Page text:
Thursday 27th September 2018
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Greymouth Petroleum, the second-largest New Zealand-based oil and gas producer, has started court action challenging the government’s plan to ban the offering of new offshore exploration permits.
The company, whose assets include the onshore Turangi, Onaero, Kowhai, Radnor and Ngatoro gas fields, said the government’s April 12 announcement halting further offshore block offers was unlawful.
Chairman Mark Dunphy said the Crown Minerals Act requires the government to consult on any planned changes which it had not done. And the recent proposal by Energy and Resources Minister Megan Woods to sustain activity by extending drill or drop deadlines for existing permit holders risked adding to the “clouded muddle” of process explorers and producers now face.
He said reduced production from the Pohokura field earlier this year, and again currently, showed how little redundancy there is in the country’s gas supply.
“I think people are coming to terms with the real problem, which is that New Zealand is short of gas,” he told BusinessDesk.
The fact Greymouth had a High Court claim against the Crown was disclosed in the Crown Minerals (Petroleum) Amendment Bill the government is rushing through parliament to effect its exploration ban. The public have only until Oct. 11 to submit on the bill which will also prevent any onshore acreage being offered outside Taranaki and could also end those onshore Taranaki exploration offers after 2020.
The government has said the ban is necessary as part of its climate change strategy and will ensure a long-term transition away from the use of fossil fuels. Woods believes the existing 100,000 square-kilometres of exploration acreage is sufficient to ensure long-term gas supplies for industry and generation.
But critics say she doesn’t understand the low probabilities involved in offshore exploration, that the ban has already slowed investment, and that much of that offshore acreage is likely to be surrendered as permits reach their drill-or-drop deadlines in coming years.
Government officials also advised against the ban saying that long-term it was likely to result in an increase in emissions as locally produced methanol, urea and steel is replaced with overseas product, often from countries and industries using coal rather than gas. They also estimated the potential loss in Crown revenue out to 2050 at between $1.2 billion to $23.5 billion.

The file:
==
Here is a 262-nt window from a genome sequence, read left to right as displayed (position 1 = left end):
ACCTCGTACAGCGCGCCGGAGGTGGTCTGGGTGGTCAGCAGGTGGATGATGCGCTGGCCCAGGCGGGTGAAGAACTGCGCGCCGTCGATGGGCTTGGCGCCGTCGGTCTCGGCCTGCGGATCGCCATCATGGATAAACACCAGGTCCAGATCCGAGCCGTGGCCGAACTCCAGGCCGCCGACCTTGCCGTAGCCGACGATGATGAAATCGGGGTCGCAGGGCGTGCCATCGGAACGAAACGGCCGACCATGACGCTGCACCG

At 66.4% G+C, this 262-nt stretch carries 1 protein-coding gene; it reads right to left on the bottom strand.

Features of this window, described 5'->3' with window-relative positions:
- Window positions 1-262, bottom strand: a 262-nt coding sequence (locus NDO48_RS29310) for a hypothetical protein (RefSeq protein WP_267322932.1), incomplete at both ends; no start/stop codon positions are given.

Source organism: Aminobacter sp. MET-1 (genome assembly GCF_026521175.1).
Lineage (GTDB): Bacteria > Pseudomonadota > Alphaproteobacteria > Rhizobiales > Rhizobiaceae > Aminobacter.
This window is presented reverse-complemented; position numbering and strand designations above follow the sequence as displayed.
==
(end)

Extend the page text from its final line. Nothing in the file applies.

Dunphy said the government appeared determined not to consider what the “top end of that curve” really meant. And the public, who struggle to visualise a million dollars let alone a billion, would find it hard to believe that any government would take a decision to forego $23.5 billion in revenue, he said.
But if the cost to the Crown was really only $1 billion, Dunphy said that would be just as disastrous for the country as it would imply that New Zealand is perilously short of gas.
Greymouth, formed in 2000, specialises in supplying low-cost gas to industrial and commercial consumers. Its clients include producers of fertiliser, petrochemicals, wood products, meat products, health foods, beer, sugar and glass.
Dunphy said those clients rely on gas and their processes don’t lend themselves to electrification or use of other renewables. Without local gas supplies they would have to look at imported LPG, which would be “out of the question” or the country would need to start importing liquefied natural gas, which would be just as expensive.
In that scenario most of his clients would likely shut down.
“This is really, really backwards thinking,” he said of the exploration ban.
“What you will find is that imports will end up replacing our manufactured goods sector.”
Greymouth filed its claims with the High Court in April. The company would like the case heard as soon as possible, but that is unlikely to be this year, Dunphy said.
The company is also disputing its unsuccessful bid for acreage in the 2017 block offer. Dunphy said the company had bid for an offshore coastal permit, but he declined to say where.
He said the application had been declared compliant and appeared to be proceeding normally. After the change of government that appeared to change.
The only acreage awarded on Dec. 20 was a 547 square-kilometre permit granted to Westside New Zealand. The near shore permit abuts the onshore Kauri and Rimu fields the company operates on the South Taranaki Coast near Hawera. Westside, which also operates the Meridian gas field in Queensland, is owned by China-based Landbridge Group.
Dunphy said he is not concerned whether bidders are Chinese or Russian, so long as they are judged on the quality of their work programmes and New Zealand operators aren’t given the “raw prawn.”
He said Greymouth’s work programme was better than that proposed by Westside, and the acreage involved was also far less “complicated.”
Dunphy said the company is “not ‘big oil’.” It had not wanted to have to go to court but had not been able to resolve the issues with the minister or officials.
“We are extremely hardworking New Zealanders who are proud of what we do. New Zealand petroleum companies rely on the block offer process to ensure transparency, contestability, maintain competitiveness and grow their businesses.”
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